NASA’s Record-Breaking Astronaut: Scientific Highlights of Frank Rubio’s Year in Space

Frank Rubio Destiny Laboratory Module

NASA astronaut and Expedition 68 Flight Engineer Frank Rubio is pictured inside the International Space Station’s U.S. Destiny laboratory module. Credit: NASA

NASA astronaut Frank Rubio is set to return to Earth this fall after setting the record for the longest single spaceflight by a U.S. astronaut. He arrived at the International Space Station (ISS) on September 21, 2022, and will return home after 371 days in space. While on the orbiting lab, Rubio and his fellow crew members conducted dozens of scientific investigations and technology demonstrations.

Here’s a recap of Frank Rubio’s year-long scientific journey aboard the space station.

In the Orbiting Biology Lab

Frank Rubio Activates Hardware for Space Biology Experiment

NASA astronaut and Expedition 68 Flight Engineer Frank Rubio activates hardware for a space biology experiment that is studying how weightlessness affects genetic expression in microbes to understand bacterial adaptation and protect astronauts. Credit: NASA

XROOTS Status Check

View of tomatoes growing in the eXposed Root On-Orbit Test System (XROOTS) facility. The tomatoes were grown without soil using hydroponic and aeroponic nourishing techniques to demonstrate space agricultural methods to sustain crews on long term space flights farther away from Earth where resupply missions become impossible. Credit: NASA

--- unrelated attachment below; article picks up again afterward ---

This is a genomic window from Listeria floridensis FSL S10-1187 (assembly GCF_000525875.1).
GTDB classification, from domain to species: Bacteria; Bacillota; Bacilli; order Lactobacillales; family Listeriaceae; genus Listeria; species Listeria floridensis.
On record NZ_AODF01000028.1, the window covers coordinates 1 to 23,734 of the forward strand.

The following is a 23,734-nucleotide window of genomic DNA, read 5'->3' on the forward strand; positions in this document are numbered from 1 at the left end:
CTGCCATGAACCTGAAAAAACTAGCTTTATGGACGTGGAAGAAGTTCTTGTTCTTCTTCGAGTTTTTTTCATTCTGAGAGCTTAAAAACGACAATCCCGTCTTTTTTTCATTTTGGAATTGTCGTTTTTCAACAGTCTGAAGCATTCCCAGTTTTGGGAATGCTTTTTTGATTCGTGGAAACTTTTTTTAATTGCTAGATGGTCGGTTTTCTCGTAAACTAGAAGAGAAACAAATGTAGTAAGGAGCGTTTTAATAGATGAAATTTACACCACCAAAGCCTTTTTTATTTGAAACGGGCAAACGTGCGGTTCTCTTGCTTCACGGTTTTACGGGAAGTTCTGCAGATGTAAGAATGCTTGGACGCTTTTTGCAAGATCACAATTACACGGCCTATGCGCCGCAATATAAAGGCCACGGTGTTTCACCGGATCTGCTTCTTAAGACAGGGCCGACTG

Throughout his mission, Frank Rubio worked on the eXposed Root On-Orbit Test System (XROOTS). The investigation uses hydroponic (water-based) and aeroponic (air-based) techniques rather than soil or other traditional growth media to complete the life cycle of tomato plants. Results could help identify ways to produce crops on a larger scale for future space missions.

The Human Element

Astronaut Frank Rubio Works on 3D Bioprinter

NASA astronaut and Expedition 69 Flight Engineer Frank Rubio uses a glovebag to service the BioFabrication Facility, replacing and installing components inside the research device designed to print organ-like tissues in microgravity and learn how to manufacture whole, fully-functioning human organs in space Credit: NASA

Frank Rubio replaces components inside the BioFabrication Facility (BFF). This platform supports research such as BFF-Meniscus-2, which prints and cultures meniscus, or knee cartilage tissue, with bioinks and cells. Scientists on the ground will evaluate the mechanical properties of the 3D printed meniscus upon its return to Earth. This work could advance the in-space manufacturing of complete, functional human organs for transplants.

Frank Rubio Performs Maintenance on Space Station Treadmill

NASA astronaut and Expedition 69 Flight Engineer Frank Rubio performs maintenance on the International Space Station’s treadmill located in the Tranquility module. Credit: NASA